Adam Blatner

Words and Images from the Mind of Adam Blatner

Confabulations Journal

Originally posted on August 24, 2012

Following on the previous blog, go to my website and browse my series of cartoon-illustrated personal fun “Confabulations: A Journal of (Very) Speculative Philosophy. (It turns out there is actually a journal of speculative philosophy so I had to add the “Very”!) My journal, so to speak, has been produced as a vehicle for the improvisational cartooning and pseudo- or half-assed meanderings or musings of yours truly, pursued for a number of reasons:

First, I think improvisation can and should be done in all activities; something as academically respectable as philosophy should not be held to be immune from this just because it uses big words a lot. I can improvise along with these others.

People who philosophize are in fact to some significant degree improvising, creating, but they don’t realize it. This is because when one has rationally coordinated beyond 14% and given some thought to doing it, a dream-like illusion emerges in which the improviser loses his (or her) awareness that s/he’s just making this stuff up. I hear him protesting, “No, really, I’ve thought this out,” as if the word “thinking” raises the dynamic beyond the status of making it up. Of course there are grades of how much one has thought about an improvisation. There’s the first few moments of vague hunch followed by recurrent swirls of elaboration and then crystallization or manifestation in words spoken on written. These in turn tend to rise into the empyrean realms of thought, or beyond, even inspiration or revelation.  Sometimes they transform into a “breakthrough idea” or insight. But, hey, guys, this is improvisation, driven at its roots from the dynamics of somatic, psychological, and social roots of spontaneity.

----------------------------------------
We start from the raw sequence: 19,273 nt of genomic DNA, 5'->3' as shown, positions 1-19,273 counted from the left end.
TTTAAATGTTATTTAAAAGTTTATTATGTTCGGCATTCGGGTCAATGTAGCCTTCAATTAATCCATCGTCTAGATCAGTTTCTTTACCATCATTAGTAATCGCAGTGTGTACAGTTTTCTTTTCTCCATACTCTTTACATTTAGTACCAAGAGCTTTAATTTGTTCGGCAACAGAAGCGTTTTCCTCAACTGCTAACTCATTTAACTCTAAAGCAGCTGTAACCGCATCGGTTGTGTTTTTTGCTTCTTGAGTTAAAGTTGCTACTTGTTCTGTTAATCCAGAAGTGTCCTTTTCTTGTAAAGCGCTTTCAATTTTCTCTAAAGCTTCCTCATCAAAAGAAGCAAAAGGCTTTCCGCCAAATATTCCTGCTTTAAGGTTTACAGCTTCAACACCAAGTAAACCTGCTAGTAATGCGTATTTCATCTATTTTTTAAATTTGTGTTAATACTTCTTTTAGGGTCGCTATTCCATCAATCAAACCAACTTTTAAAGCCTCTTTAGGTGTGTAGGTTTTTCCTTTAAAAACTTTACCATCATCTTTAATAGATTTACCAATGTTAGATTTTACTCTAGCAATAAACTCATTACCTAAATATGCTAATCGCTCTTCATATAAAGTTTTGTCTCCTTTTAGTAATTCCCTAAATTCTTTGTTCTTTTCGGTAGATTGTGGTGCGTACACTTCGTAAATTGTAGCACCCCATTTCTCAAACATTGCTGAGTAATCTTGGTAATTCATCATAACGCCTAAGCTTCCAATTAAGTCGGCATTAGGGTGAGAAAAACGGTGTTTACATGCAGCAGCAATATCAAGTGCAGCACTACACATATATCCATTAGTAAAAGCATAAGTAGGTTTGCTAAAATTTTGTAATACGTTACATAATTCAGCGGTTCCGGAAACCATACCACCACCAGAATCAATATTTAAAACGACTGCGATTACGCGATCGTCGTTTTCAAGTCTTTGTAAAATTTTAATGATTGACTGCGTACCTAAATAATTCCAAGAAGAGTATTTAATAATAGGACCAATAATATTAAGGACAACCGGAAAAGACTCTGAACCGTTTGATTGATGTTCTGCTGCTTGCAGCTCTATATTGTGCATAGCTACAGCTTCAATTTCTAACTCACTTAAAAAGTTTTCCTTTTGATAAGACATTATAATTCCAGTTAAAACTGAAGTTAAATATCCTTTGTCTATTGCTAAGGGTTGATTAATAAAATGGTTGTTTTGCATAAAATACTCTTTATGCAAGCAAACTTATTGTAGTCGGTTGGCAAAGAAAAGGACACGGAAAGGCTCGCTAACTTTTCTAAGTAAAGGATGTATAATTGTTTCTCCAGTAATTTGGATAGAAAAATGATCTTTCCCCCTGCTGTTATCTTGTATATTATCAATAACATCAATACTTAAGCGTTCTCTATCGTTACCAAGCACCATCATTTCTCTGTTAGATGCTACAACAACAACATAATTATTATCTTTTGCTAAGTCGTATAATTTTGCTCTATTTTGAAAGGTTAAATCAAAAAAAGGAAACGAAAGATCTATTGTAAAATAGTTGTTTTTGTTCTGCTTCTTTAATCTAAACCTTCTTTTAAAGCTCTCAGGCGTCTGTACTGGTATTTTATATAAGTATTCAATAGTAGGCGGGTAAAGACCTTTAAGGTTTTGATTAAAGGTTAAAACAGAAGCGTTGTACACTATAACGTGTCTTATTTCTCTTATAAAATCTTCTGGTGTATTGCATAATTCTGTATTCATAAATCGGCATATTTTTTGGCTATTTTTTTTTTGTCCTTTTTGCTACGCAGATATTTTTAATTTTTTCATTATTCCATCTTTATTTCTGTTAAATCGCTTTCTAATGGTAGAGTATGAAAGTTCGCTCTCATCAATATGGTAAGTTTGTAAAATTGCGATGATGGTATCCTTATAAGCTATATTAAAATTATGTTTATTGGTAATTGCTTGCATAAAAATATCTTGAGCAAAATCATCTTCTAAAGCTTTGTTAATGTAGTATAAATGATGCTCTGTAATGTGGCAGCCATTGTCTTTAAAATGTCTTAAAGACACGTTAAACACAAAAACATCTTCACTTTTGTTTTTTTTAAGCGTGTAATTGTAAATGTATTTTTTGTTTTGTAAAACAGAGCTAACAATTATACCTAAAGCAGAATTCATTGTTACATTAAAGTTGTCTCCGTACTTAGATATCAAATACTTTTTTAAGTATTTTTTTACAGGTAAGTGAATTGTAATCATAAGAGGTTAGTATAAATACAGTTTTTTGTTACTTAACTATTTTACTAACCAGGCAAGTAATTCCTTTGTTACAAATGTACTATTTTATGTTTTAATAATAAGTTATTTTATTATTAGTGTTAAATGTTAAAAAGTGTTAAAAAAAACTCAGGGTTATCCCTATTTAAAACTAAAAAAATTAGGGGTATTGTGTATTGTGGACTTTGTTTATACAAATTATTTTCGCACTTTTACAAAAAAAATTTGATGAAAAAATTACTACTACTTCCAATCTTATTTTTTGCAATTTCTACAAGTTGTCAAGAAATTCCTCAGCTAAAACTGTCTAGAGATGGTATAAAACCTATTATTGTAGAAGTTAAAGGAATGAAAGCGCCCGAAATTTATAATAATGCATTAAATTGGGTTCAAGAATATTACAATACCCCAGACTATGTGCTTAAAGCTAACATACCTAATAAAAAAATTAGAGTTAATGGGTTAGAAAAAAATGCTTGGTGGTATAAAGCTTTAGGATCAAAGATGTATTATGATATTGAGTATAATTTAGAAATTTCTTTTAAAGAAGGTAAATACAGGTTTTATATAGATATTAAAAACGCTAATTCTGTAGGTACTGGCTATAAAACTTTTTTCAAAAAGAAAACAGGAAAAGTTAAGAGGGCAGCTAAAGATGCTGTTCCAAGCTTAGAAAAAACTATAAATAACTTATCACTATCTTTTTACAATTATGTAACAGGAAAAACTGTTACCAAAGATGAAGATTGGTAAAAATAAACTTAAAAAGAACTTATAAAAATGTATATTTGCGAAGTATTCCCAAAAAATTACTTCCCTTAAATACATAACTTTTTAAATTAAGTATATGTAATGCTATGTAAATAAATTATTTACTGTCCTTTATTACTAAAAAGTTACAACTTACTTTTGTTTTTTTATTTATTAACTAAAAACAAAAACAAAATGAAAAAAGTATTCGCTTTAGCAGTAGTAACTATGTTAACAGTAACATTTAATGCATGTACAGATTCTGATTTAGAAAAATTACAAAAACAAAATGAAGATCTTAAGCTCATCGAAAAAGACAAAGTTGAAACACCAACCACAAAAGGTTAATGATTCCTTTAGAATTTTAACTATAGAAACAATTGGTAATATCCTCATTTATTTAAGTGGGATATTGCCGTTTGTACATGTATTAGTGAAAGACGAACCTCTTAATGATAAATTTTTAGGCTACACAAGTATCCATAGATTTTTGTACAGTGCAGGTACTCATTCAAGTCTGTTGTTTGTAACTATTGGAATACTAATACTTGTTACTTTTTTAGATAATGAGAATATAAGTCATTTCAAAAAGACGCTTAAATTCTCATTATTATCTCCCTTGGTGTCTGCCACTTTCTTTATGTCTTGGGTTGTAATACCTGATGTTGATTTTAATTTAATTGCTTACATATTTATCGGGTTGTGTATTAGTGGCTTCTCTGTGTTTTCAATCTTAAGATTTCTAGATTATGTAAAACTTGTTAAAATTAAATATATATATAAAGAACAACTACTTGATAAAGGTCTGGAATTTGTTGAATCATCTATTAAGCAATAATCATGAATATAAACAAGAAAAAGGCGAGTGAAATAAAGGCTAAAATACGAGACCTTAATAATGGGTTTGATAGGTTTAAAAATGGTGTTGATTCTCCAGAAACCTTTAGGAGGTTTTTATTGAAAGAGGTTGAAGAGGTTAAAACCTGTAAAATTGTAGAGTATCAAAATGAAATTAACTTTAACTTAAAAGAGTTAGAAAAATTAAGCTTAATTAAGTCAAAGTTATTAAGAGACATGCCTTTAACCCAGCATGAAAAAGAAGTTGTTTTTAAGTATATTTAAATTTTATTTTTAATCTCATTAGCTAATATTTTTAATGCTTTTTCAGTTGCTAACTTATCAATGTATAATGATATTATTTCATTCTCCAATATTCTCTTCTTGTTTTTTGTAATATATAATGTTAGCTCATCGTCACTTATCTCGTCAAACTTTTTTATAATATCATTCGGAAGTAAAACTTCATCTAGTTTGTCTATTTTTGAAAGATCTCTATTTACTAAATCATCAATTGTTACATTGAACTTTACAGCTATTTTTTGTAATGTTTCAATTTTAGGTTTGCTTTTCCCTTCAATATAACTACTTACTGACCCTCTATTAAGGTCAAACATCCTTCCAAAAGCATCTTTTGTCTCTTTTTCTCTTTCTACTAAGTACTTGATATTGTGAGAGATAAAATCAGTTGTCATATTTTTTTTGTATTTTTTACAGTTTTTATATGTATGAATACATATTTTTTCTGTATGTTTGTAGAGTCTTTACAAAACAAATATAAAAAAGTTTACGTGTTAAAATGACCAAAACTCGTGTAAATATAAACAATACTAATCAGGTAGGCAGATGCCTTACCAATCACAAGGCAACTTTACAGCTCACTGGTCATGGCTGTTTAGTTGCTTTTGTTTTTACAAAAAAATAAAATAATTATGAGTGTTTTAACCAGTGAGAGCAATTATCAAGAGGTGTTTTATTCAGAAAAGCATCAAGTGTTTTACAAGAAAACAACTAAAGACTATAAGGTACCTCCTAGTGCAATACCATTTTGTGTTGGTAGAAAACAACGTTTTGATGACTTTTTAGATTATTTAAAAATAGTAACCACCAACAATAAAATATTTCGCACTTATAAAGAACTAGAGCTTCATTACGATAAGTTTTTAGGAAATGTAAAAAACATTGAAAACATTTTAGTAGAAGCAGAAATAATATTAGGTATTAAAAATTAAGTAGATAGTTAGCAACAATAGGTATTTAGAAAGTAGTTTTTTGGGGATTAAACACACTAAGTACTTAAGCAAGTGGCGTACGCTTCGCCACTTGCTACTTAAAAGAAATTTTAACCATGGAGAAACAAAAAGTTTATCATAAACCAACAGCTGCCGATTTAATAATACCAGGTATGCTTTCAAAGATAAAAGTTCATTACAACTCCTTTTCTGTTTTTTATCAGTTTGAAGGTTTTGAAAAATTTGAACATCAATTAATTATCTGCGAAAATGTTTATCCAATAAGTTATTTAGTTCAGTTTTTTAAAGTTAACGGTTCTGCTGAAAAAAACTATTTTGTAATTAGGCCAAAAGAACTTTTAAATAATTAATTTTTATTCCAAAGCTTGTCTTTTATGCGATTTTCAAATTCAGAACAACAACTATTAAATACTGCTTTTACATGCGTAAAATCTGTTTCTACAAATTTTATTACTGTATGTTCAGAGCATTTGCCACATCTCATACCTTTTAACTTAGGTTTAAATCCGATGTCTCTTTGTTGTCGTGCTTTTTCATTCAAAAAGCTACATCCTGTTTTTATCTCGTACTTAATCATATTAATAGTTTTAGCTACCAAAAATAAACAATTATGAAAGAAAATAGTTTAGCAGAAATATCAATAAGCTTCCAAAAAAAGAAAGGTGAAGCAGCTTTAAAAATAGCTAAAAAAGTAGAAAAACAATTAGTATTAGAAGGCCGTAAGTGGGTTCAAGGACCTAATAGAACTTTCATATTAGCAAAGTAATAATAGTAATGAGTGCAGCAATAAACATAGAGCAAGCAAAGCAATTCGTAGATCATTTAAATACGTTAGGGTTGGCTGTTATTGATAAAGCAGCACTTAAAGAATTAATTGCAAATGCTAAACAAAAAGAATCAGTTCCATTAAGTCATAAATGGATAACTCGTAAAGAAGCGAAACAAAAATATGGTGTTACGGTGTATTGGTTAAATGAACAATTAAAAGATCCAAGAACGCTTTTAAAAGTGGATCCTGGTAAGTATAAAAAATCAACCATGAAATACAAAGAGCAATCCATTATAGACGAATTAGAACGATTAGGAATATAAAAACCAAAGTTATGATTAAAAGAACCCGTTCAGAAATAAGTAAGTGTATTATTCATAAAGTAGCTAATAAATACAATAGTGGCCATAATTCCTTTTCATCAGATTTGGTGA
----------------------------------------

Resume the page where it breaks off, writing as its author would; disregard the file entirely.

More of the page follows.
Another point: Improvisation is open to the dynamic of spontaneity that also draws upon spiritual and non-local or identifiable sources, genius, the muses, etc. That’s what they mean by inspiration:  in-spir(it)-ation! Again, by the way, people who think they’re interpreting some sacred text hypnotize themselves into thinking that it’s really there in the text, and the idea—the arrogance, it may seem to them —of recognizing that they just made it up—is intolerable.  People aren’t supposed to just make stuff up—it’s just not done. This little min-essay challenges that. Of course we all do it all the time to varying degrees. The question is why we feel we have to disown our responsibility for our creativity?

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